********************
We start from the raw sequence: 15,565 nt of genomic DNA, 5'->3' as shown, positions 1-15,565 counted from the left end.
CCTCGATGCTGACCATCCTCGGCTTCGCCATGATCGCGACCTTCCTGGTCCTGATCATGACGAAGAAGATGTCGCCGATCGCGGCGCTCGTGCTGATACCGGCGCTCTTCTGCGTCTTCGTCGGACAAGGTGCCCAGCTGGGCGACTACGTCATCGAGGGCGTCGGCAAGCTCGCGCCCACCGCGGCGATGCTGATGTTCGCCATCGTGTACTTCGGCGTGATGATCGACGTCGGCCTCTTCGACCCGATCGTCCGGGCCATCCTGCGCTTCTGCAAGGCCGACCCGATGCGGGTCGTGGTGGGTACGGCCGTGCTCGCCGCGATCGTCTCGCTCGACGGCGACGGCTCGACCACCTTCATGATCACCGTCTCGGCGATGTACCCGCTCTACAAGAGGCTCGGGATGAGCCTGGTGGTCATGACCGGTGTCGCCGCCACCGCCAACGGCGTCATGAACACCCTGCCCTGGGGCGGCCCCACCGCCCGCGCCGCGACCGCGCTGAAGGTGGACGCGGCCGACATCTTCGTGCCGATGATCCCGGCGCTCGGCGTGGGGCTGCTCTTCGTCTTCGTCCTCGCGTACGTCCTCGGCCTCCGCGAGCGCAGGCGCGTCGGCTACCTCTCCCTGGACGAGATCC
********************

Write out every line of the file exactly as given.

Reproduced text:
We start from the raw sequence: 15,565 nt of genomic DNA, 5'->3' as shown, positions 1-15,565 counted from the left end.
CCTCGATGCTGACCATCCTCGGCTTCGCCATGATCGCGACCTTCCTGGTCCTGATCATGACGAAGAAGATGTCGCCGATCGCGGCGCTCGTGCTGATACCGGCGCTCTTCTGCGTCTTCGTCGGACAAGGTGCCCAGCTGGGCGACTACGTCATCGAGGGCGTCGGCAAGCTCGCGCCCACCGCGGCGATGCTGATGTTCGCCATCGTGTACTTCGGCGTGATGATCGACGTCGGCCTCTTCGACCCGATCGTCCGGGCCATCCTGCGCTTCTGCAAGGCCGACCCGATGCGGGTCGTGGTGGGTACGGCCGTGCTCGCCGCGATCGTCTCGCTCGACGGCGACGGCTCGACCACCTTCATGATCACCGTCTCGGCGATGTACCCGCTCTACAAGAGGCTCGGGATGAGCCTGGTGGTCATGACCGGTGTCGCCGCCACCGCCAACGGCGTCATGAACACCCTGCCCTGGGGCGGCCCCACCGCCCGCGCCGCGACCGCGCTGAAGGTGGACGCGGCCGACATCTTCGTGCCGATGATCCCGGCGCTCGGCGTGGGGCTGCTCTTCGTCTTCGTCCTCGCGTACGTCCTCGGCCTCCGCGAGCGCAGGCGCGTCGGCTACCTCTCCCTGGACGAGATCC